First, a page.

I encourage all of my students to visit as many colleges as possible. Books, websites, and anecdotes from friends and family can tell us a lot, but only an actual visit can give us first-hand impressions of the students, facilities, programs, buildings, surrounding city, etc. Certain colleges have a very distinct “feel” to them and, in return, we often have very strong responses to them – responses that aren’t always predictable. Sometimes a college looks awesome on paper and we think we’re in love with it, but something just doesn’t feel right when we actually see it in person: maybe the buildings look gloomy, or the students don’t seem lively, or the surrounding city just isn’t what we imagined. Other times we think we only have lukewarm feelings for a school but completely fall in love with it when we see it in person.
When to Visit
Although summer is often when it’s most convenient to visit, it’s best to go during the normal school year, as this is when the university will be in “full swing.” During summer, many students simply aren’t around and many facilities may not be operating at all or may only be operating at a partial capacity. To get the best representation of the school, try to go during the fall or spring.
Although it’s not at all necessary to visit a college in order to decide whether to apply to it, visiting is nevertheless incredibly helpful.
- Try to sample a wide range of campuses: public, private, small, large, suburban, rural, etc.
- Most admissions offices will offer year-round tours. Call a month or more ahead of time and book an official tour.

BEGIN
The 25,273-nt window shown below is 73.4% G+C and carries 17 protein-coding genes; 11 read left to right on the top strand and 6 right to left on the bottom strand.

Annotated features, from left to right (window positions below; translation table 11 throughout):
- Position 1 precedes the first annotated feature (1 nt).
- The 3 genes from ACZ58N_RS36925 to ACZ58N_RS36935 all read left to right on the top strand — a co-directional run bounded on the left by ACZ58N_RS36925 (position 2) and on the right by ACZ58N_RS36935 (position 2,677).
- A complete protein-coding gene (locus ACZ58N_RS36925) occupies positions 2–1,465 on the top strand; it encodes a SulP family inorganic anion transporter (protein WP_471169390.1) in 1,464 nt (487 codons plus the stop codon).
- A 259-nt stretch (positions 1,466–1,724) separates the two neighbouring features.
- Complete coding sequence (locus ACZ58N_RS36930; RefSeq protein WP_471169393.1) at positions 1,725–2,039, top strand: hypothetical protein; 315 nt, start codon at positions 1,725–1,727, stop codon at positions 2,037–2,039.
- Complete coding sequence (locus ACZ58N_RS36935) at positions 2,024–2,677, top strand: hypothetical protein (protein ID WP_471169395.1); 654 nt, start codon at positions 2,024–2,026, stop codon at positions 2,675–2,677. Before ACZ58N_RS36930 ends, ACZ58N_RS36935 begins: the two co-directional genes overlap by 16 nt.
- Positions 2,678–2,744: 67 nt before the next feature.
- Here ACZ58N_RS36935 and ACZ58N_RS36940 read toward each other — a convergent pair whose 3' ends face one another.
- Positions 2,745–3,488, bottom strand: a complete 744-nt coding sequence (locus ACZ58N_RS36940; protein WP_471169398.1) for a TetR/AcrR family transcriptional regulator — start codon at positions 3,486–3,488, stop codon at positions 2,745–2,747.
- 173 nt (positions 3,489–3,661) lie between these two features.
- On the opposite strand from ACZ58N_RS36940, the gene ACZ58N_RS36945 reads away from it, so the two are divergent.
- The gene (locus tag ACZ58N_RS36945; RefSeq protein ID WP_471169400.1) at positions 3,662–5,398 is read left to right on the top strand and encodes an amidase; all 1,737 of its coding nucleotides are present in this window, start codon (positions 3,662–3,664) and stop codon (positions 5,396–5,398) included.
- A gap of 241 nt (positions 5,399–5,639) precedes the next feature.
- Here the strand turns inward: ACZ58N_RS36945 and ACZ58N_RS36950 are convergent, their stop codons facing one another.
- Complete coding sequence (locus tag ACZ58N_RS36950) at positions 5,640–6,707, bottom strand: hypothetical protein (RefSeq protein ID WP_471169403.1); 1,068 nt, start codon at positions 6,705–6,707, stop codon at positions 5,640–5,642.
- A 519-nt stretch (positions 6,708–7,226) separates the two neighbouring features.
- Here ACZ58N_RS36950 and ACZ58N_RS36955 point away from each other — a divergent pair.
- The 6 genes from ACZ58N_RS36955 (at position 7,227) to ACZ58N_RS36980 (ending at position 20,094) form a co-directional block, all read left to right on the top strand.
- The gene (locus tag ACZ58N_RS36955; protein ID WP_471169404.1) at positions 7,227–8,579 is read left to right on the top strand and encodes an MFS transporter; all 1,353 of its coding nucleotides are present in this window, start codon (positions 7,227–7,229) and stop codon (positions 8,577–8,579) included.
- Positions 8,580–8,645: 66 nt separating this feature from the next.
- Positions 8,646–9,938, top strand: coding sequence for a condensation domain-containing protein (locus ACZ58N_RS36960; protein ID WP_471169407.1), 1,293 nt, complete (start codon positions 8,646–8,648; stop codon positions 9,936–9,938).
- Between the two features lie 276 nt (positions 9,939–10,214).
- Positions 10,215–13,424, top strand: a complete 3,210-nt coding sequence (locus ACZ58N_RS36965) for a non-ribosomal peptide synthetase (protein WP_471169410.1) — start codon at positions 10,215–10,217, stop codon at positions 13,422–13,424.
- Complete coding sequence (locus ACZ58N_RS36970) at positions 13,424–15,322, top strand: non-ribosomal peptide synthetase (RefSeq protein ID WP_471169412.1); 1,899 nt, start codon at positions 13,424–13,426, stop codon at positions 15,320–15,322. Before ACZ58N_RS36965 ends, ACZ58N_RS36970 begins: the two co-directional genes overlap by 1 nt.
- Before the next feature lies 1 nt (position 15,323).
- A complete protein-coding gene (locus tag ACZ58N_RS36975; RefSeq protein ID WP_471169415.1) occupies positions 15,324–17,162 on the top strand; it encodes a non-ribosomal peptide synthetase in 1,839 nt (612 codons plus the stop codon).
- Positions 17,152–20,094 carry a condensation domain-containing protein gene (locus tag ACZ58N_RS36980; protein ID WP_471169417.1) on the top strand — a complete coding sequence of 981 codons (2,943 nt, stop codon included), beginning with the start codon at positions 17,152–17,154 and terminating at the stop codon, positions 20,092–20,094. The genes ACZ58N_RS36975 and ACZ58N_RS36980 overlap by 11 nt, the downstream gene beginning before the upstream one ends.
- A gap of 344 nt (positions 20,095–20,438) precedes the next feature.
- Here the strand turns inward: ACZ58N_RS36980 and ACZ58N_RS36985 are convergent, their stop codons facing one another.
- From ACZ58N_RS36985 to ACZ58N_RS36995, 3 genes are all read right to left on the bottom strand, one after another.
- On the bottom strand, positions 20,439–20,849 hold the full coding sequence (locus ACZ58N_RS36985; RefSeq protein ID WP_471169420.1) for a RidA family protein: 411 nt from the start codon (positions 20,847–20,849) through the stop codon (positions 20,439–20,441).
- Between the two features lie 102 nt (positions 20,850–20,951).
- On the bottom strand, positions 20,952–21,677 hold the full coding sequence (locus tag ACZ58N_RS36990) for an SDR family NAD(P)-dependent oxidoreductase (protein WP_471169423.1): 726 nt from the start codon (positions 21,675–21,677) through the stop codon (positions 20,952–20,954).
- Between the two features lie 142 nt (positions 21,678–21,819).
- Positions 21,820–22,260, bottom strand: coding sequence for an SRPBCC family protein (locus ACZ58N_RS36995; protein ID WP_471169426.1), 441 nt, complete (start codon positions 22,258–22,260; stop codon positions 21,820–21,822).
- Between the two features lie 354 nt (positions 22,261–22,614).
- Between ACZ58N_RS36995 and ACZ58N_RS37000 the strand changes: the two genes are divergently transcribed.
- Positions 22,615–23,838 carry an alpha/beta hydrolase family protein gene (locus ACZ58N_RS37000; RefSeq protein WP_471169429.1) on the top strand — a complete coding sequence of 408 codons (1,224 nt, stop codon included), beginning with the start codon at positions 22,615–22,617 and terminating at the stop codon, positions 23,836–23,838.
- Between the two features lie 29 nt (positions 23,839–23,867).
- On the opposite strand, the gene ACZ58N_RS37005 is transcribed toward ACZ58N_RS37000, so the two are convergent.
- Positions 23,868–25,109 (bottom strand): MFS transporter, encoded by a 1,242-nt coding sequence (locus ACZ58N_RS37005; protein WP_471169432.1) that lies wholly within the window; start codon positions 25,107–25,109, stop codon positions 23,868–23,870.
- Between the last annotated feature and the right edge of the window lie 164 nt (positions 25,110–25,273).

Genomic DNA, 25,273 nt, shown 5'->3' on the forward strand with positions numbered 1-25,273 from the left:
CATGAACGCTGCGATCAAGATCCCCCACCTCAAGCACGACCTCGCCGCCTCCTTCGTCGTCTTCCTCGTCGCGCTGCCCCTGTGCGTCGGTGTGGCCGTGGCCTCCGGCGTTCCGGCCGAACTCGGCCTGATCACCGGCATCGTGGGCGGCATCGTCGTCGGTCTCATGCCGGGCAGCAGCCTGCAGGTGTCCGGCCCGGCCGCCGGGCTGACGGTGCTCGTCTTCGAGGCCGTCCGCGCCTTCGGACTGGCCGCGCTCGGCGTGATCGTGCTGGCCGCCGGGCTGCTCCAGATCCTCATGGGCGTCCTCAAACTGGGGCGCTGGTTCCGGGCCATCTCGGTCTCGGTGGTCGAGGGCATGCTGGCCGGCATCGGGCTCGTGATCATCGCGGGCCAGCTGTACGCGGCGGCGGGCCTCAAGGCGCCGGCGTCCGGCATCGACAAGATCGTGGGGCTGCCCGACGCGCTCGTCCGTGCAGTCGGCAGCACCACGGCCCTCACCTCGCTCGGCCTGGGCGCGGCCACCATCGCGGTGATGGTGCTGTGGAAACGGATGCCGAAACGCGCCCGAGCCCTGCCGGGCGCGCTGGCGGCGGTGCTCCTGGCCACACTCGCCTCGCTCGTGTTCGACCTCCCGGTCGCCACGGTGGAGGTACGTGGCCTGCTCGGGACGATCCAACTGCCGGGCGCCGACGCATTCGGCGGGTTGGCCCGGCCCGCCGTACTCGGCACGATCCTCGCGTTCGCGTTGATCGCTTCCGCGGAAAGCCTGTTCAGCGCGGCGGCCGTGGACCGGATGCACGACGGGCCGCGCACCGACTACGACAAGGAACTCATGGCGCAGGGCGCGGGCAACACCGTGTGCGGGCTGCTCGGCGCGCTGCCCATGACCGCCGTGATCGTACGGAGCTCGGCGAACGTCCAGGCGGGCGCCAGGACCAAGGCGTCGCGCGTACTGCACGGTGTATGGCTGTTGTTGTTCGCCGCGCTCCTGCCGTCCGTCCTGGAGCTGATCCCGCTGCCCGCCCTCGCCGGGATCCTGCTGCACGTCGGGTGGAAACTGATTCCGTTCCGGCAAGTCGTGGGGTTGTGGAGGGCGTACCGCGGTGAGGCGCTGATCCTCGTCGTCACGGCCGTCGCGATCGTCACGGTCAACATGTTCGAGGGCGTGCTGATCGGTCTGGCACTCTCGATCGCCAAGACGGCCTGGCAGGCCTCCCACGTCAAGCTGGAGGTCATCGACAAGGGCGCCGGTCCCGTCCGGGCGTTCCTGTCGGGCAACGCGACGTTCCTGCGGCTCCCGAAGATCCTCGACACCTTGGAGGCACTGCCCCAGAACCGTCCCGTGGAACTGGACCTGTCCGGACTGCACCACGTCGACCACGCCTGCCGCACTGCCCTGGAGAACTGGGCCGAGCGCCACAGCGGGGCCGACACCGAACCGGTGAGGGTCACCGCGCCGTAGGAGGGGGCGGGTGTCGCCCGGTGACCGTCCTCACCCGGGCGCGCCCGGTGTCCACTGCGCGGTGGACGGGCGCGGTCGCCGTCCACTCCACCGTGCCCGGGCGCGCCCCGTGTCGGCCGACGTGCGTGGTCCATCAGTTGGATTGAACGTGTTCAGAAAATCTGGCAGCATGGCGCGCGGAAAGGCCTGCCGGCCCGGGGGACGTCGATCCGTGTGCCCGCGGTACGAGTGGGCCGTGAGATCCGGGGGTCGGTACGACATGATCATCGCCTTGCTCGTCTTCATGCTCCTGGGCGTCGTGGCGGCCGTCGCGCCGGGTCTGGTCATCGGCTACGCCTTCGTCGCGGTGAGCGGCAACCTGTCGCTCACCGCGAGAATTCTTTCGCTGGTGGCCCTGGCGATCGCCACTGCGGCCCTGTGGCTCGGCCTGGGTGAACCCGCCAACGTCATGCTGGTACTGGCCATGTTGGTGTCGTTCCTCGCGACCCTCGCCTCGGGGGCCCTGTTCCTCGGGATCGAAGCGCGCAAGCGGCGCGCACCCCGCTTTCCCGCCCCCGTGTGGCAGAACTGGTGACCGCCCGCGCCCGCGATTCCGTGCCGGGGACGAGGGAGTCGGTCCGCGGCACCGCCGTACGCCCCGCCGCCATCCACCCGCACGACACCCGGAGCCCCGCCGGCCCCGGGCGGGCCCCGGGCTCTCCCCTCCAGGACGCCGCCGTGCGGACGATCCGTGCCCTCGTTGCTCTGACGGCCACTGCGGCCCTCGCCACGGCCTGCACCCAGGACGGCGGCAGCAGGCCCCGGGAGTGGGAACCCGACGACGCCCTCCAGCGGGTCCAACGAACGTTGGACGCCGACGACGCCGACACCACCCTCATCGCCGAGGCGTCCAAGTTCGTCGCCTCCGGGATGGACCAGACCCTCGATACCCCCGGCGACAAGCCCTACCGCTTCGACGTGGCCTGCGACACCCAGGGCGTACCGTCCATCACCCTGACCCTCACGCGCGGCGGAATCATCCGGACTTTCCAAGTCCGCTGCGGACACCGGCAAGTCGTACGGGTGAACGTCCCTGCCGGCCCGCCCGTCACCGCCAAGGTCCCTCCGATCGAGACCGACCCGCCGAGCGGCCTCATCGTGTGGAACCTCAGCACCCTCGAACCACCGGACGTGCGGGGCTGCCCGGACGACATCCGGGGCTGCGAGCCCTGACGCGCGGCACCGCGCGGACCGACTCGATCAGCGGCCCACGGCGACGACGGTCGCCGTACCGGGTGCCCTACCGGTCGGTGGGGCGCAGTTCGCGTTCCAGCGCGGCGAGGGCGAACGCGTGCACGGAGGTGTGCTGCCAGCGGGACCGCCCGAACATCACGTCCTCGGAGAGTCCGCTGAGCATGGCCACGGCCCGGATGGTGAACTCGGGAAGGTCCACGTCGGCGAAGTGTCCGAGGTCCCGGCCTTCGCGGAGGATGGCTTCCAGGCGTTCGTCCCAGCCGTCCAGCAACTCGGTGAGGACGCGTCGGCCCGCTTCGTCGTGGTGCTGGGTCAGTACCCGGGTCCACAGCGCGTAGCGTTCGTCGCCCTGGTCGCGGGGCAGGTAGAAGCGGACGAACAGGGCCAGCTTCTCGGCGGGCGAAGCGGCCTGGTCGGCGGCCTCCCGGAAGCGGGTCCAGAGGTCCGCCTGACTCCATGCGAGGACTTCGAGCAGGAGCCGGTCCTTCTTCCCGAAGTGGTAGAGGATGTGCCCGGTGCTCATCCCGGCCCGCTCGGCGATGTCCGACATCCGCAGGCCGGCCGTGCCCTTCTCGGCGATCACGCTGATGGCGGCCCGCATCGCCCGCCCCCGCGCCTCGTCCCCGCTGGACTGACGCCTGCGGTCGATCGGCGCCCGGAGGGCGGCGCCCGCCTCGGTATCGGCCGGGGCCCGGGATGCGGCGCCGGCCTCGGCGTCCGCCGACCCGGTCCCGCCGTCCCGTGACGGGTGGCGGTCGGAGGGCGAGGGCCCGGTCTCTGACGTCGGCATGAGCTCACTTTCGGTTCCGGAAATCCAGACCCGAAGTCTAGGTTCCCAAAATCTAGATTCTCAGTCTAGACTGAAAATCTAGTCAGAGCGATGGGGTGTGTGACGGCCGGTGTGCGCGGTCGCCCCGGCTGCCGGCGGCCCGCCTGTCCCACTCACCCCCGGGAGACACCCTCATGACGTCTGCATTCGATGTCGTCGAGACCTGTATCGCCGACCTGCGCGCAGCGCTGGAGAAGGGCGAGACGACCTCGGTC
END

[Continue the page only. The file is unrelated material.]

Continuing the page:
- Research the school and the surrounding area ahead of time. This will help you plan out the details of your visit (buildings you want to see, restaurants you want to eat at, etc.). It will also give you great questions to ask your tour guide.
The Visit Itself
- Take an official tour
- Try to sample as many things as possible: the student center, the library, the gym, a classroom, the dining area, the dorms, etc. It’s often fun to simply wander around (and doing this will allow you to see quite a lot!), but if there are specific things you want to see, make sure to plan things out ahead of time.
- Talk to as many people as possible, whether that be the tour guide, a random student who happens to be sitting next to you during lunch, or one of the dining hall workers.
- An important component of any campus is the surrounding town, so don’t forget to take a lap around the outskirts of campus to get a feel for what life is like right outside the campus bubble.